The text concerning which a reader asks is found in I Kings 3:16-28. The passage is well known. Two prostitutes, who were apparently living together, had each a baby with which they slept at night. One harlot accidentally lay on her baby and killed it. She awakened and saw what she had done, and switched her baby with the baby of the other prostitute with whom she lived.
In the morning, the second harlot saw that the baby that was lying dead at her side was not really her own, and she saw that the live baby of the other woman was her baby. But the argument could not be settled who was really the mother of the live baby, for both claimed it.
They brought the case to King Solomon to decide. Solomon was left with the problem of determining which mother was the true mother of the live baby.
The questioner asks, “Was Solomon willing to have the live baby killed [and so break the sixth commandment]? Or was he violating the ninth commandment, ‘Thou shalt not bear false witness against thy neighbour?’”
It seems the questioner is assuming that Solomon was guilty of one or the other of these sins, for he commanded that a sword be given him, and he prepared to cut the baby in half and give half to each mother. The baby would have been killed if he had actually cut it in half, but he would have been lying if he did not mean to kill the child. Either way, he was sinning, so the argument goes.
Our readers will remember that the response of the two prostitutes to Solomon’s proposal was quite different: one agreed to let Solomon cut the baby in half; the other begged Solomon not to do it, but to give the other woman the baby. She would rather that someone else have the baby than see it killed. By her answer, Solomon knew she was the real mother and that the other woman was lying.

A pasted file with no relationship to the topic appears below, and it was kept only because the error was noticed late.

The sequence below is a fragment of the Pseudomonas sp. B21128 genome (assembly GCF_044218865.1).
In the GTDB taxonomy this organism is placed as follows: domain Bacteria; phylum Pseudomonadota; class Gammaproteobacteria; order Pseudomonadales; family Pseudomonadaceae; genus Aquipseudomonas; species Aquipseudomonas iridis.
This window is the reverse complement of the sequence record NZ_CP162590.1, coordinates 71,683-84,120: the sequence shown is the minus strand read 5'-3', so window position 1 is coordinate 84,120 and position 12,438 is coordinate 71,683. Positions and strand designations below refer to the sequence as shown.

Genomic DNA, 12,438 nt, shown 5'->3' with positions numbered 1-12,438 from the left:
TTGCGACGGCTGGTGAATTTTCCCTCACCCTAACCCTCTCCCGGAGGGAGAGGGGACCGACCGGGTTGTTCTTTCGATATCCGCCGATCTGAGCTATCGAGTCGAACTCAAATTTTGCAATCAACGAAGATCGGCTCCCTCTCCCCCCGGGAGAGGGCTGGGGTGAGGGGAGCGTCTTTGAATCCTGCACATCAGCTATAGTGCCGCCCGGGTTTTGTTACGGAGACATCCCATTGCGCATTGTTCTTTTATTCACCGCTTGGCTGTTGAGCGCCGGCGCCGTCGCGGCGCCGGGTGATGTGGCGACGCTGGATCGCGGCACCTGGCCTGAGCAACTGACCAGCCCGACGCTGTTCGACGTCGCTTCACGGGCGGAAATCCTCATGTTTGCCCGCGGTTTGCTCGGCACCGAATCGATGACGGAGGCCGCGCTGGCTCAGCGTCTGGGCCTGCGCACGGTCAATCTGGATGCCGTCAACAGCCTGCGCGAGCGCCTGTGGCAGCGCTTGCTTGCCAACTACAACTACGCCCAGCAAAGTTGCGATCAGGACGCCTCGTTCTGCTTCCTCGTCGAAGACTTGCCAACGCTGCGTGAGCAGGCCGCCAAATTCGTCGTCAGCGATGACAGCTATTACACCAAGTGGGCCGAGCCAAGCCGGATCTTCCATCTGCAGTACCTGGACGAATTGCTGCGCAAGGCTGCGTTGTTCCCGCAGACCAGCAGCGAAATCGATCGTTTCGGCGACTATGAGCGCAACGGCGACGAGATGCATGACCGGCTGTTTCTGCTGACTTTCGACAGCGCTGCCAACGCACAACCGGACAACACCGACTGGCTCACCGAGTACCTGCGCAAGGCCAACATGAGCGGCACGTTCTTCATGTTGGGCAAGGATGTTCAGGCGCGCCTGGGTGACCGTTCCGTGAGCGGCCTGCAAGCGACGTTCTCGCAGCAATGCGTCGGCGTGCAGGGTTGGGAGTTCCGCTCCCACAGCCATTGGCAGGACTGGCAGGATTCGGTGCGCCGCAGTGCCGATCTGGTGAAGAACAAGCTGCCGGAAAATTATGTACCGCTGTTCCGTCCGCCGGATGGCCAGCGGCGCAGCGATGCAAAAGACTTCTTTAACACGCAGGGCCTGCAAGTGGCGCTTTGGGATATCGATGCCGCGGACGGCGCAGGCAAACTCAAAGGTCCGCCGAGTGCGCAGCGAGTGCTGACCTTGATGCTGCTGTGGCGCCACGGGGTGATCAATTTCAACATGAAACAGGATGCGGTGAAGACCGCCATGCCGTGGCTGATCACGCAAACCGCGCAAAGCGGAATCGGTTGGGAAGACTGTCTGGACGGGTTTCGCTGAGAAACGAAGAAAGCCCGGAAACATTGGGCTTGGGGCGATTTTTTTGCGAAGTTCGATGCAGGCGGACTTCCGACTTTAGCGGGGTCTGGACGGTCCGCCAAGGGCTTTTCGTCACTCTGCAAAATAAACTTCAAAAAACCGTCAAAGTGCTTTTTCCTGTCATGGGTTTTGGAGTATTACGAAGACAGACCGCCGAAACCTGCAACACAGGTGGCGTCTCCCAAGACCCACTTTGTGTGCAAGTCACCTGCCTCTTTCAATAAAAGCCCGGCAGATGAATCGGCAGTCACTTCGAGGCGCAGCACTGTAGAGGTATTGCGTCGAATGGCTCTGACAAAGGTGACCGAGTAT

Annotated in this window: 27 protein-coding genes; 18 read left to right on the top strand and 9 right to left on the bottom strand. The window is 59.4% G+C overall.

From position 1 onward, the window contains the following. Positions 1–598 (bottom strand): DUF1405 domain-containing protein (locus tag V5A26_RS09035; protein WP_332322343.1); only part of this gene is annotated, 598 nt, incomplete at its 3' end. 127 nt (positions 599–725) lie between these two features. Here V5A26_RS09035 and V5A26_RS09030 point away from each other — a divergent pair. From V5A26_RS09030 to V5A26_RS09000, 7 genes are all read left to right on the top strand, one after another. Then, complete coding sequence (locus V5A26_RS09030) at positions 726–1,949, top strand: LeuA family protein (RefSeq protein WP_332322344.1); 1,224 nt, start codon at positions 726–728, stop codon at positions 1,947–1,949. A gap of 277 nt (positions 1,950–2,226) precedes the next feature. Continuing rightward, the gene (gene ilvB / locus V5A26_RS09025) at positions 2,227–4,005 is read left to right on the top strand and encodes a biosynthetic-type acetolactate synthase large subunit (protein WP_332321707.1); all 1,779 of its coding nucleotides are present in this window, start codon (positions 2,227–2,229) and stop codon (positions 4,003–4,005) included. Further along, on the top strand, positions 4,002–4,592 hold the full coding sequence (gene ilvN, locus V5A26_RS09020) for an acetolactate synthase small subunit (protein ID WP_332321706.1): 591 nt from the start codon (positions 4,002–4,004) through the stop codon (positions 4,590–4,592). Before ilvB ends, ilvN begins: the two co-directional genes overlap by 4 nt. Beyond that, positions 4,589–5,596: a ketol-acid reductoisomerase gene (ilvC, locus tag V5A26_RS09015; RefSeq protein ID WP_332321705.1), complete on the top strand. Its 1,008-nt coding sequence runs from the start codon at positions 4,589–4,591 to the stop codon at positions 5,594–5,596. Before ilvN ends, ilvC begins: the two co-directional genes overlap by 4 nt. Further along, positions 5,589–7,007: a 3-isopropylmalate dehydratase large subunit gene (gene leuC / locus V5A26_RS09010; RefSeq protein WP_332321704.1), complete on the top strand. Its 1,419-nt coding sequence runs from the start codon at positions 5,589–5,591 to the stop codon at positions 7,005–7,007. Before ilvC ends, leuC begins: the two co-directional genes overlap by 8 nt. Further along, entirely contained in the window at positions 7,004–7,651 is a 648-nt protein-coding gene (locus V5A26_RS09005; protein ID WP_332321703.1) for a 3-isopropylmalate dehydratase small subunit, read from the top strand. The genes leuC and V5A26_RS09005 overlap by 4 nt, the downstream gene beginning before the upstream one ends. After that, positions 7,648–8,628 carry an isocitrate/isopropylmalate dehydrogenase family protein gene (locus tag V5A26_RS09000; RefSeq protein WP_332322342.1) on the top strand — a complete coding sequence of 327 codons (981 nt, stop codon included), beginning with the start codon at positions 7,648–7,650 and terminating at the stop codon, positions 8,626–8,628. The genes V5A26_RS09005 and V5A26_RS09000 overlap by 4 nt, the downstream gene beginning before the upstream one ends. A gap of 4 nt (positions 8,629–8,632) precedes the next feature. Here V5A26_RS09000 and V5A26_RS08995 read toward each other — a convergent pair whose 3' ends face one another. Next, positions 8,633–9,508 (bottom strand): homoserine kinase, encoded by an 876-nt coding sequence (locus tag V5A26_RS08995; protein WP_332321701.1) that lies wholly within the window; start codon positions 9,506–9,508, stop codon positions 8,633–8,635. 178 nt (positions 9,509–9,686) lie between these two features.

I doubt very much whether Solomon was guilty of any sin at all. Instead, the incident is recorded in Scripture so that people might have an example of Solomon’s wisdom that God had given him. The narrative concludes with these words: “And all Israel heard of the judgment which the king had judged; and they feared the king: for they saw that the wisdom of God was in him, to do judgment” (3:28).
Solomon’s action in commanding the baby to be cut in half is an amazing and startling example of wisdom. He had no way of knowing who the true mother was. They had no DNA tests in those days. How was he to tell who was lying and who was telling the truth? Since both woman were of no reputation, an appeal to character would not help determine the truth, for it was not that one was a wicked woman, known for her fornication and wild life, while the other was an outstanding and pious mother in Israel. They were both prostitutes. How could he get to the bottom of the matter?
Solomon proposed the only course of action that would reveal the true nature of these two women. One who would steal another’s baby would surely be one who was covetous and ruled by envy. And one who is covetous and ruled by envy is also one who is inclined to say, “If I can’t have this, then I do not want my friend to have it either.”